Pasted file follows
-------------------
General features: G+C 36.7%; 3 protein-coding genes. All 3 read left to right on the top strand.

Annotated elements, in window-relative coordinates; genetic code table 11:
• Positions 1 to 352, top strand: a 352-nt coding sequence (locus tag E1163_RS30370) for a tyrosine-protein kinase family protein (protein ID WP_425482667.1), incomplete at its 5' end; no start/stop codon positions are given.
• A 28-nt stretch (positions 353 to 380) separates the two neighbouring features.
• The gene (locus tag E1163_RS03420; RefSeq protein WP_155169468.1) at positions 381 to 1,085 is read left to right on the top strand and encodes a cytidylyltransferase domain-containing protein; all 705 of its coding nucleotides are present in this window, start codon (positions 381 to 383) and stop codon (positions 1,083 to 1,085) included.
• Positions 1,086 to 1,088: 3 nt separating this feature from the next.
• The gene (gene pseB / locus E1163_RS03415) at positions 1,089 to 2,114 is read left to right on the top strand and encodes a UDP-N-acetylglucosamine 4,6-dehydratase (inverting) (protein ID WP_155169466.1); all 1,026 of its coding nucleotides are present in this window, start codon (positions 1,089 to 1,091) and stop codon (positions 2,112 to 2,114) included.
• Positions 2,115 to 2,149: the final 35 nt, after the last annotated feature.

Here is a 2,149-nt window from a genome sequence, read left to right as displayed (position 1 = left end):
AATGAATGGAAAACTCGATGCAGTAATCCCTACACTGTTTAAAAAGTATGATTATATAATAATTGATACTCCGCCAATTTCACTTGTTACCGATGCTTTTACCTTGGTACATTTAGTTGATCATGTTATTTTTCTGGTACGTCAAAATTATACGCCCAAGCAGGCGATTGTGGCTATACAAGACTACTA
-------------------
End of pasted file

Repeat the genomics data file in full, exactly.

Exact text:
General features: G+C 36.7%; 3 protein-coding genes. All 3 read left to right on the top strand.

Annotated elements, in window-relative coordinates; genetic code table 11:
• Positions 1 to 352, top strand: a 352-nt coding sequence (locus tag E1163_RS30370) for a tyrosine-protein kinase family protein (protein ID WP_425482667.1), incomplete at its 5' end; no start/stop codon positions are given.
• A 28-nt stretch (positions 353 to 380) separates the two neighbouring features.
• The gene (locus tag E1163_RS03420; RefSeq protein WP_155169468.1) at positions 381 to 1,085 is read left to right on the top strand and encodes a cytidylyltransferase domain-containing protein; all 705 of its coding nucleotides are present in this window, start codon (positions 381 to 383) and stop codon (positions 1,083 to 1,085) included.
• Positions 1,086 to 1,088: 3 nt separating this feature from the next.
• The gene (gene pseB / locus E1163_RS03415) at positions 1,089 to 2,114 is read left to right on the top strand and encodes a UDP-N-acetylglucosamine 4,6-dehydratase (inverting) (protein ID WP_155169466.1); all 1,026 of its coding nucleotides are present in this window, start codon (positions 1,089 to 1,091) and stop codon (positions 2,112 to 2,114) included.
• Positions 2,115 to 2,149: the final 35 nt, after the last annotated feature.

Here is a 2,149-nt window from a genome sequence, read left to right as displayed (position 1 = left end):
AATGAATGGAAAACTCGATGCAGTAATCCCTACACTGTTTAAAAAGTATGATTATATAATAATTGATACTCCGCCAATTTCACTTGTTACCGATGCTTTTACCTTGGTACATTTAGTTGATCATGTTATTTTTCTGGTACGTCAAAATTATACGCCCAAGCAGGCGATTGTGGCTATACAAGACTACTA